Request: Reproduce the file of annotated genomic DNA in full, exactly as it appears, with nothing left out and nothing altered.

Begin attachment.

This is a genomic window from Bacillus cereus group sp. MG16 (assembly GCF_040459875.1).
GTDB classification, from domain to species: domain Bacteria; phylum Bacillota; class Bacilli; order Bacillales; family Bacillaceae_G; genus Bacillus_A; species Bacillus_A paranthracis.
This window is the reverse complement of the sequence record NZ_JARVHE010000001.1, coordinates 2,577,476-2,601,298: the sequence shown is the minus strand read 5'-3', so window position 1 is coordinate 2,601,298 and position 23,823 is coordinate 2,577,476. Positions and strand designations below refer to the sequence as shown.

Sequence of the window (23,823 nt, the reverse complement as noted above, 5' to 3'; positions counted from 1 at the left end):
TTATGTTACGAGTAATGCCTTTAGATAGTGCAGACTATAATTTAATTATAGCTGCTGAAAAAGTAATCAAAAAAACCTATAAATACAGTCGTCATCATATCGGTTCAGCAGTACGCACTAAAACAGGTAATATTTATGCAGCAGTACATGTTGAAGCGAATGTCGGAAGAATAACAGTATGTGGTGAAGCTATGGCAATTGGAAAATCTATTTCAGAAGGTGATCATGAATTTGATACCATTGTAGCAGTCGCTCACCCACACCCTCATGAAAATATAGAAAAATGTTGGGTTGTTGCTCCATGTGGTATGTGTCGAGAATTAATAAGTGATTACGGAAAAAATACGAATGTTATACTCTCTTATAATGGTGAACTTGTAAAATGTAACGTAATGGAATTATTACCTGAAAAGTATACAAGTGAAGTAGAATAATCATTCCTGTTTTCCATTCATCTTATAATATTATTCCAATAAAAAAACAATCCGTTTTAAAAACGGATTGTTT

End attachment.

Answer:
This is a genomic window from Bacillus cereus group sp. MG16 (assembly GCF_040459875.1).
GTDB classification, from domain to species: domain Bacteria; phylum Bacillota; class Bacilli; order Bacillales; family Bacillaceae_G; genus Bacillus_A; species Bacillus_A paranthracis.
This window is the reverse complement of the sequence record NZ_JARVHE010000001.1, coordinates 2,577,476-2,601,298: the sequence shown is the minus strand read 5'-3', so window position 1 is coordinate 2,601,298 and position 23,823 is coordinate 2,577,476. Positions and strand designations below refer to the sequence as shown.

Sequence of the window (23,823 nt, the reverse complement as noted above, 5' to 3'; positions counted from 1 at the left end):
TTATGTTACGAGTAATGCCTTTAGATAGTGCAGACTATAATTTAATTATAGCTGCTGAAAAAGTAATCAAAAAAACCTATAAATACAGTCGTCATCATATCGGTTCAGCAGTACGCACTAAAACAGGTAATATTTATGCAGCAGTACATGTTGAAGCGAATGTCGGAAGAATAACAGTATGTGGTGAAGCTATGGCAATTGGAAAATCTATTTCAGAAGGTGATCATGAATTTGATACCATTGTAGCAGTCGCTCACCCACACCCTCATGAAAATATAGAAAAATGTTGGGTTGTTGCTCCATGTGGTATGTGTCGAGAATTAATAAGTGATTACGGAAAAAATACGAATGTTATACTCTCTTATAATGGTGAACTTGTAAAATGTAACGTAATGGAATTATTACCTGAAAAGTATACAAGTGAAGTAGAATAATCATTCCTGTTTTCCATTCATCTTATAATATTATTCCAATAAAAAAACAATCCGTTTTAAAAACGGATTGTTT